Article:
This guide provides a technical overview of how to deploy, manage, and scale Retool for enterprise use cases.
Retool can be self-hosted in any containerized environment: locally, on a virtual machine, or through container orchestration services like Kubernetes. Even though a single virtual machine can support users and Retool apps, we recommend you deploy Retool instances through a container orchestration service. This method of deployment makes it easier to manage, upgrade, and scale.
We provide templates and starting points for the following orchestration services:
Retool's self-hosted Docker image comes with containers that are responsible for running the web app, storing instance-level data like users and permissions, and running jobs like database migrations. The docker-compose file for Retool Self-hosted defines three main containers:
This is the primary container that serves the Retool web application. It handles most of the logic for interacting with the app.
Retool uses a Postgres container to store apps, users, permissions, and other necessary information. We cannot access this information on self-hosted deployments.
We recommend externalizing this container (e.g., to Amazon RDS) so the Retool application can be completely stateless, and to make it easier to take snapshots and monitor performance. If you deploy using one of the orchestration services above, our templates provided specify the inputs needed to host the database separately.
jobs-runner container is responsible for running database migrations and other background tasks. It is dependent on the Postgres container as it runs operations on the Retool Postgres database.
As you begin Retool app development, we recommend spinning up one or two instances if most of the initial users will be building apps. As teams get comfortable with their development workflows and end-users are spending more time using Retool apps, it’s important to get a pulse and understand whether it makes sense to scale out new instances.
You might have development endpoints where editors can safely build and test apps on non-production data. If so, it's recommended to mirror a typical Software Development Life Cycle (SDLC):
- Deploy a development instance of Retool in the development VPC.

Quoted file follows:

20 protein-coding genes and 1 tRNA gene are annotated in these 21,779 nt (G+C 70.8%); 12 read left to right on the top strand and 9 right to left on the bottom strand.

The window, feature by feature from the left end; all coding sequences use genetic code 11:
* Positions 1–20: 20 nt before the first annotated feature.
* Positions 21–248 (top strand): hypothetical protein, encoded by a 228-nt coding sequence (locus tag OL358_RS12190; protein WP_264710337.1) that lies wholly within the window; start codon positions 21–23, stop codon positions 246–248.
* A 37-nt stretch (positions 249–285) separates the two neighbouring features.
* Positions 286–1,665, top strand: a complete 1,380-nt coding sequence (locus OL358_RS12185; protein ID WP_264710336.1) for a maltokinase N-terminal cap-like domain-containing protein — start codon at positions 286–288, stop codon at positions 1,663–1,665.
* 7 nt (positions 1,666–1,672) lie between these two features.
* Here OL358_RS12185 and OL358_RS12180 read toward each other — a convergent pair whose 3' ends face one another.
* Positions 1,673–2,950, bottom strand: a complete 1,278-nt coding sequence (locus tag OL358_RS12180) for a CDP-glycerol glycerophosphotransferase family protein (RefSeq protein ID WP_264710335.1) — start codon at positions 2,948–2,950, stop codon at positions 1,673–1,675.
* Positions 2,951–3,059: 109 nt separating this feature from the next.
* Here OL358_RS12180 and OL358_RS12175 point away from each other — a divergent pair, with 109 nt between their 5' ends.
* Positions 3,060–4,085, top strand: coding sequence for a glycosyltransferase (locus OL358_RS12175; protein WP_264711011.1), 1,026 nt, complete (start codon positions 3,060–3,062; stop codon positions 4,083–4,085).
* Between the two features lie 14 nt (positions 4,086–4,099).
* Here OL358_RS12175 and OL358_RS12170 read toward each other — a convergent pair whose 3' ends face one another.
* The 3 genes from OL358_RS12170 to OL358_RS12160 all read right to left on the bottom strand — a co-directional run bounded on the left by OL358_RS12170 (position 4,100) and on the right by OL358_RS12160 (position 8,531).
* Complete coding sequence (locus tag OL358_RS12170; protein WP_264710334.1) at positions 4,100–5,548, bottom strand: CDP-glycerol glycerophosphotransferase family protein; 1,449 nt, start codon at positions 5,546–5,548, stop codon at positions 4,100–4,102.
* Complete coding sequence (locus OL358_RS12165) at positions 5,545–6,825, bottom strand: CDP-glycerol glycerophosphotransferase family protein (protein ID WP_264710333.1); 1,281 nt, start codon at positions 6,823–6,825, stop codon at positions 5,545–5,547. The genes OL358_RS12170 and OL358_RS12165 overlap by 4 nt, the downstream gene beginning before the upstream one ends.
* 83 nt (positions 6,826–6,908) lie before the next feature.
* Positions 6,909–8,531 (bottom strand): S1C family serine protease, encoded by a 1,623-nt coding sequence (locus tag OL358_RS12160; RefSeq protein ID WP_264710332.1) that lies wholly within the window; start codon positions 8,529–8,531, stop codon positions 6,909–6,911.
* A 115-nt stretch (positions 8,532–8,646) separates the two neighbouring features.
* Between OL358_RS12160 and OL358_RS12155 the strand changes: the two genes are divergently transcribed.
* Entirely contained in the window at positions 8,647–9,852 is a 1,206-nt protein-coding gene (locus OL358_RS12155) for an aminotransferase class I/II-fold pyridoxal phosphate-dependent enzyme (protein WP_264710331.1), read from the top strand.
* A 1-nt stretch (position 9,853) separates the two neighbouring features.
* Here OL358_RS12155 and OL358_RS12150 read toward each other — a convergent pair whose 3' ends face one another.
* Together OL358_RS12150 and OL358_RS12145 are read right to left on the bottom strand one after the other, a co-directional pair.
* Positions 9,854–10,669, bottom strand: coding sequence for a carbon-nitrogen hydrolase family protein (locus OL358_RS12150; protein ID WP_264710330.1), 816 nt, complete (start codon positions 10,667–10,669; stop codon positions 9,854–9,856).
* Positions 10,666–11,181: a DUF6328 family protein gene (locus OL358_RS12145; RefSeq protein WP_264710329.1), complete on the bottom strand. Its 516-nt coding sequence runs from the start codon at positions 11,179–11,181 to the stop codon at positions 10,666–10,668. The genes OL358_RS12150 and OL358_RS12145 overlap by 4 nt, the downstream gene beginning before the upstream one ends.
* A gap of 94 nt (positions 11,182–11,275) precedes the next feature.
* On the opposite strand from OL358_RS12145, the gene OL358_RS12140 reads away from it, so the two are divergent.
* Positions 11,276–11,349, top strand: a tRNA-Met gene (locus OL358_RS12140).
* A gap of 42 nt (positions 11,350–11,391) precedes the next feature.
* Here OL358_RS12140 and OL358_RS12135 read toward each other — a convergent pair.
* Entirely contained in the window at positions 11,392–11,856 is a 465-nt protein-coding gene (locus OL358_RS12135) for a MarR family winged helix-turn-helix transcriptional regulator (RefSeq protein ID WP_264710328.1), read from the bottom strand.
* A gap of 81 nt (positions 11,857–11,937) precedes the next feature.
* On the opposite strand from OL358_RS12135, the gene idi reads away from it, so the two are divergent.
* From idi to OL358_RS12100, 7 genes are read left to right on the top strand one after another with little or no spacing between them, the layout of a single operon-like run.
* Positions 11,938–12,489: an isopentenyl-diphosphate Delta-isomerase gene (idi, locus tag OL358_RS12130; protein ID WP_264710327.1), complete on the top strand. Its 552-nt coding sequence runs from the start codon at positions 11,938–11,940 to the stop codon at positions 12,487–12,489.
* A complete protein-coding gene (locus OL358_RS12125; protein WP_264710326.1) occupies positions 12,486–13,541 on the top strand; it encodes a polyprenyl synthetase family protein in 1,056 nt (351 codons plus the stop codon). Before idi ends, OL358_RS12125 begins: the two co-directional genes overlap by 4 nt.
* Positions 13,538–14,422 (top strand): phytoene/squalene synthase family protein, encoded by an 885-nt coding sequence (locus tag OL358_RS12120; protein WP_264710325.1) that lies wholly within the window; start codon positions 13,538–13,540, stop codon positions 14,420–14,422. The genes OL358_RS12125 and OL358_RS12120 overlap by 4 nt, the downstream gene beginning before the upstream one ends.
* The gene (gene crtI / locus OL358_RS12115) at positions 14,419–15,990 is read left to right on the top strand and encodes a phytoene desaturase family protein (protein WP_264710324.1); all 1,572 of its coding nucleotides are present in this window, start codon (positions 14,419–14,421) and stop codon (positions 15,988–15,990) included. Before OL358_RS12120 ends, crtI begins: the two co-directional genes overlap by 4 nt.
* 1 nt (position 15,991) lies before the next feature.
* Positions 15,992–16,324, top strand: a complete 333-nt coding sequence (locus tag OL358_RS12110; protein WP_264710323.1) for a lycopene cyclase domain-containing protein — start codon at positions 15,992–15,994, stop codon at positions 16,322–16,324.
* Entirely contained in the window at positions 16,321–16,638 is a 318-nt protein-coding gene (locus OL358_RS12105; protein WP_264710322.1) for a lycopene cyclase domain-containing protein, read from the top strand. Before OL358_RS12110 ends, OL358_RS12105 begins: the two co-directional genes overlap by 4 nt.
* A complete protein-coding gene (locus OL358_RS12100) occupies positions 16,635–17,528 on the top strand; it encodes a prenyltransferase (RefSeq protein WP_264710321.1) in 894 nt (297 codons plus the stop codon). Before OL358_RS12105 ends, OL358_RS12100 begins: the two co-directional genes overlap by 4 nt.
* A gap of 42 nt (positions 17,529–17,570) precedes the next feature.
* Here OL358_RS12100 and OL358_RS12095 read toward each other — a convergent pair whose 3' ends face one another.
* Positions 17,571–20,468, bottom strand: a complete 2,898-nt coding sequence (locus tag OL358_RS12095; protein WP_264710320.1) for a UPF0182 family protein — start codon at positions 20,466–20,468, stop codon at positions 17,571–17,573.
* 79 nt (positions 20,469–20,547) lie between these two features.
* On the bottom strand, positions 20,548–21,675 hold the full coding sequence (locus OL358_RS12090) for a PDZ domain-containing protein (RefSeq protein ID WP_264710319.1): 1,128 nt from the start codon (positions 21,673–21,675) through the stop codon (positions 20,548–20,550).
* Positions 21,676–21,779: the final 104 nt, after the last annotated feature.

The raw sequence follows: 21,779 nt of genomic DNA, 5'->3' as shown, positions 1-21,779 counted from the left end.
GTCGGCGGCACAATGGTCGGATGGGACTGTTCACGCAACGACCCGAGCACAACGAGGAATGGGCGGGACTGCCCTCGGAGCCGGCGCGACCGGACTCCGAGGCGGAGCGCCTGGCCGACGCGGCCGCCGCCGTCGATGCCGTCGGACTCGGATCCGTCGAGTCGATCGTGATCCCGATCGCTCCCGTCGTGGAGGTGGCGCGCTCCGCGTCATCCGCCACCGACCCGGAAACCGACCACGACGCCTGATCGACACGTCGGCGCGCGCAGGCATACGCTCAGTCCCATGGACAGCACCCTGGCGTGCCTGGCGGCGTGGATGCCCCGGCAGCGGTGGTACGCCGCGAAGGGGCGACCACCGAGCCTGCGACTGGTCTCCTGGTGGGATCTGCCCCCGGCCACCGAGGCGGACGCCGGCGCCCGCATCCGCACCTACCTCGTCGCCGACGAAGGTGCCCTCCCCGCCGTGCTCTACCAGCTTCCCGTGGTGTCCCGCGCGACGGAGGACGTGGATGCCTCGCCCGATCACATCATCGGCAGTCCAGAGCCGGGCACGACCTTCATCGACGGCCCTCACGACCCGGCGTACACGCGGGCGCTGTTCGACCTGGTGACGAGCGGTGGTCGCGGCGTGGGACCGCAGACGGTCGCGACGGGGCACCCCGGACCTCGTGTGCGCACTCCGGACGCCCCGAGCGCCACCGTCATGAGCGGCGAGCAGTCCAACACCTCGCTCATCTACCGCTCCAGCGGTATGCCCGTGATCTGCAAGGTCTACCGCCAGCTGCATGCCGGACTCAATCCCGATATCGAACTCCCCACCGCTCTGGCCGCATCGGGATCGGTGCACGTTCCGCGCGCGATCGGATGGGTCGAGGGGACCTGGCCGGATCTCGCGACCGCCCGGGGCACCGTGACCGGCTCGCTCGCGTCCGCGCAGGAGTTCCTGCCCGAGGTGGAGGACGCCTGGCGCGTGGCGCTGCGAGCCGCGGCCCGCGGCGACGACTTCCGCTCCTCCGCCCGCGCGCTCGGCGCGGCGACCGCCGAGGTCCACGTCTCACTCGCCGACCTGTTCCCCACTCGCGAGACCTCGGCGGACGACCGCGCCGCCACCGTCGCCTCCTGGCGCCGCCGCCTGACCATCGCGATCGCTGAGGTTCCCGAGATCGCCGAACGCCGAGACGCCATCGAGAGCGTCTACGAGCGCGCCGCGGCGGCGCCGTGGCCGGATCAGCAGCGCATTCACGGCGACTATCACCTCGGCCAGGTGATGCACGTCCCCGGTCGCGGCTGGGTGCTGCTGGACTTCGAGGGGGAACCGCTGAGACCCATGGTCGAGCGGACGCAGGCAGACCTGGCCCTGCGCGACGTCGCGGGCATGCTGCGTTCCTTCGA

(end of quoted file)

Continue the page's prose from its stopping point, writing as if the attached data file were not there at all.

- Deploy a production instance of Retool in the production VPC.
This ensures your development Retool instance can only point to development endpoints and helps organize different user types across your organization.
Our Source Control feature lets you safely promote application changes between instances via a Git-based workflow. You can only have one Git repository associated with an instance—all pull requests must go through a single group of reviewers.
We recommend you split out Retool instances for each team if:
- You operate under a full-stack or Spotify model and have many autonomous teams building tooling on their own.
- You don't have shared resources or endpoints across teams, but teams want to manage their own development workflows independently.
If you are launching or operate into a market that requires network traffic to be isolated to specific regions, you may need to isolate your Retool instance as well. In other cases, a production instance might need to be locked down to be read-only (i.e., no editors can build apps).
If you want to safely test out a new beta feature or instance-wide setting (e.g., a new SSO configuration), you can spin up a separate Retool instance for this purpose.
In general, you should only deploy the instances you need. If you’re starting out with a small, defined set of use cases for one team, or if you don’t need to isolate Retool instances by VPC, you can start with a single instance.
Retool allows you to define multiple environments within a single instance so that you can safely build, run, and test apps for your end-users.
If you start to see performance issues when many users (typically 100+) are using a single Retool instance, we recommend scaling the
api container. You can do this by updating the replica count in your container orchestration service of choice.
There should only ever be one
jobs-runnercontainer instance. It is responsible for syncing changes between any
apicontainers and the
Updated about 1 month ago